Giant lantern (chochin) at the Niomon gate

Japan: Narita City

When you say Narita, most people outside of Japan will tell you that it is an airport in Japan, and this is partially true given that NRT is the arrival point for a majority of the foreign visitors to Japan.  However, the city of Narita has a far more interesting history than merely being the site of Japan’s major airport.

There is evidence that the area around present-day Narita has been inhabited since the Japanese Paleolithic period. Archaeologists have found stone tools dating back to 30,000 years ago on the site of Narita Airport.  Subsequently, Narita’s location  half way between the Pacific Ocean and Tokyo Bay, contributed to its development as a natural political and commercial center, gaining importance as a pilgrimage destination with the foundation of the famous of Shinshoji temple in 940 AD.

The Allied air raids destroyed portions of Narita in 1945 and it wasn’t until 1966 after the plans were laid out for the Narita International Airport that growth of the town began in earnest. The development of the airport and accompanying access to central Tokyo led to widespread residential, commercial and industrial development in the city. However, construction of the airport was widely opposed, and violent demonstrations occurred through the end of the 1960s and early 1970s, which delayed the opening of the airport until May 20, 1978.

Today, the town of Narita  is a major congregation point for airline staff with its  quaint winding old streets lined with old wooden shops. The pace of life here is dramatically different than that of nearby Tokyo and much more relaxed.

Naritasan Sando, street leading to temple

Naritasan Sando, street leading to temple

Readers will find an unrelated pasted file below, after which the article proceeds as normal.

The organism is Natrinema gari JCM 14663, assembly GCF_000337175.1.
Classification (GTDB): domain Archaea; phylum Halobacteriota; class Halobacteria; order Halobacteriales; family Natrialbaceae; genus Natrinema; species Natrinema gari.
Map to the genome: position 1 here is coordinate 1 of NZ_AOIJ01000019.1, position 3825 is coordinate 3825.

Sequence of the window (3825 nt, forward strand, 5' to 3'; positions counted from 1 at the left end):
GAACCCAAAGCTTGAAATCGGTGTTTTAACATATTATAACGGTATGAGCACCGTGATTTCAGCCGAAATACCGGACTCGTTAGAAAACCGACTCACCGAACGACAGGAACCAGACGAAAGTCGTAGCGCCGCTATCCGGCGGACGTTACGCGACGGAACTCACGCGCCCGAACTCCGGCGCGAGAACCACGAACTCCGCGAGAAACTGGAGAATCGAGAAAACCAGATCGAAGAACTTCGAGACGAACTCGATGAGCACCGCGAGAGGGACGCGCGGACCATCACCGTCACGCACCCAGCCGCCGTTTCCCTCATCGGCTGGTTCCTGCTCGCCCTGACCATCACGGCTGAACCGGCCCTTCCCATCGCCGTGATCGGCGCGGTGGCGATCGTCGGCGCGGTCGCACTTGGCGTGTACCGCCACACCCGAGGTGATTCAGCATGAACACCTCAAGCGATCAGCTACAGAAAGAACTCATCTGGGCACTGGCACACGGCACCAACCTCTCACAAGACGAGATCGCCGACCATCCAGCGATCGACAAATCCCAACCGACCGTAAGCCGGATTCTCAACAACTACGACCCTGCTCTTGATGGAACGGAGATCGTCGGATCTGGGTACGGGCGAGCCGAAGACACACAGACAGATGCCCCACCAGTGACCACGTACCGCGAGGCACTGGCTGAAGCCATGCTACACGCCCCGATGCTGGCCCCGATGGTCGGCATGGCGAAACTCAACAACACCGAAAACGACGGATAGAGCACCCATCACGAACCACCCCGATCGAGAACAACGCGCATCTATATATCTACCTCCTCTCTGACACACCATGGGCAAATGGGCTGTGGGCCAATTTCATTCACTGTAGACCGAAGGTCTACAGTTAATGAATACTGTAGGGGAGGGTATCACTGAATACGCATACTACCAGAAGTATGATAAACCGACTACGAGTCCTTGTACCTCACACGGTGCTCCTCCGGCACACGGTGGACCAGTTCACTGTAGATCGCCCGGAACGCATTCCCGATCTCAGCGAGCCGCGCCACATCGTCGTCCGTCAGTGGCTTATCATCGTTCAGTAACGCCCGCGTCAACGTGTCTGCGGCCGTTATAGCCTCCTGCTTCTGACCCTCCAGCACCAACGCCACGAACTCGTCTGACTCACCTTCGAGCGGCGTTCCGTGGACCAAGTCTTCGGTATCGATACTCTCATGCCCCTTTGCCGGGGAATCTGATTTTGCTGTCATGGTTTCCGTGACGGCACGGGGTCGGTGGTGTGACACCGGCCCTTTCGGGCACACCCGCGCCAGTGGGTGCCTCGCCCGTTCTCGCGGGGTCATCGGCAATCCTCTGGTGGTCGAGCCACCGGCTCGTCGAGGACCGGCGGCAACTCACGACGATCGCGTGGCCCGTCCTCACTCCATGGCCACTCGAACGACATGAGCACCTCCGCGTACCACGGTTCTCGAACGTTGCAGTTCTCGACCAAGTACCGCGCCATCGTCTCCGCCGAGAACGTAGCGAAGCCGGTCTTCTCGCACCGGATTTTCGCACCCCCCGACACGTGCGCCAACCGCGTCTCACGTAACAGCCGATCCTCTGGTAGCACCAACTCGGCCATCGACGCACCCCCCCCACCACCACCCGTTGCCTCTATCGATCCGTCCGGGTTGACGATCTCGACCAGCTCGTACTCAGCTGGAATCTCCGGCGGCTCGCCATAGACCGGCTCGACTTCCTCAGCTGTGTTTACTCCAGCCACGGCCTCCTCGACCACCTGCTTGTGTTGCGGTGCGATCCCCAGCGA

Naritasan Sando, street leading to temple-2

One of the many shops lining the streets of Narita City

One of the many shops lining the streets of Narita City

Naritasan-4

The maneki-neko ('beckoning cat') is a  Japanese lucky charm usually displayed at the entrance of shops, restaurants, pachinko parlors, and other businesses.

The maneki-neko (‘beckoning cat’) is a Japanese lucky charm usually displayed at the entrance of shops, restaurants, pachinko parlors, and other businesses.

It is common for restaurants in Japan to display models of the dishes they serve outside of their establishments.

It is common for restaurants in Japan to display models of the dishes they serve outside of their establishments.

Carp cooked in miso and sugar soup base

Carp cooked in miso and sugar soup base

Preparing unagi (eel) for cooking

Preparing unagi (eel) for cooking

Japanese restaurants and bars offer their patrons an oshibori ( hot or cold wet hand towel) before the meal is served.

Japanese restaurants and bars offer their patrons an oshibori ( hot or cold wet hand towel) before the meal is served.

Grilled unagi (eel)

Grilled unagi (eel)

The easiest way to access Narita City from Narita Airport is by using the Narita City Loop Bus (Retro Bus), the tourist bus service operated by Narita City. There are seven daily trips from JR Narita station, stopping at major locations within the city (including the International Cultural Center, AEON Narita Shopping Center and Shinsoji Temple), as well as both terminals of Narita Airport.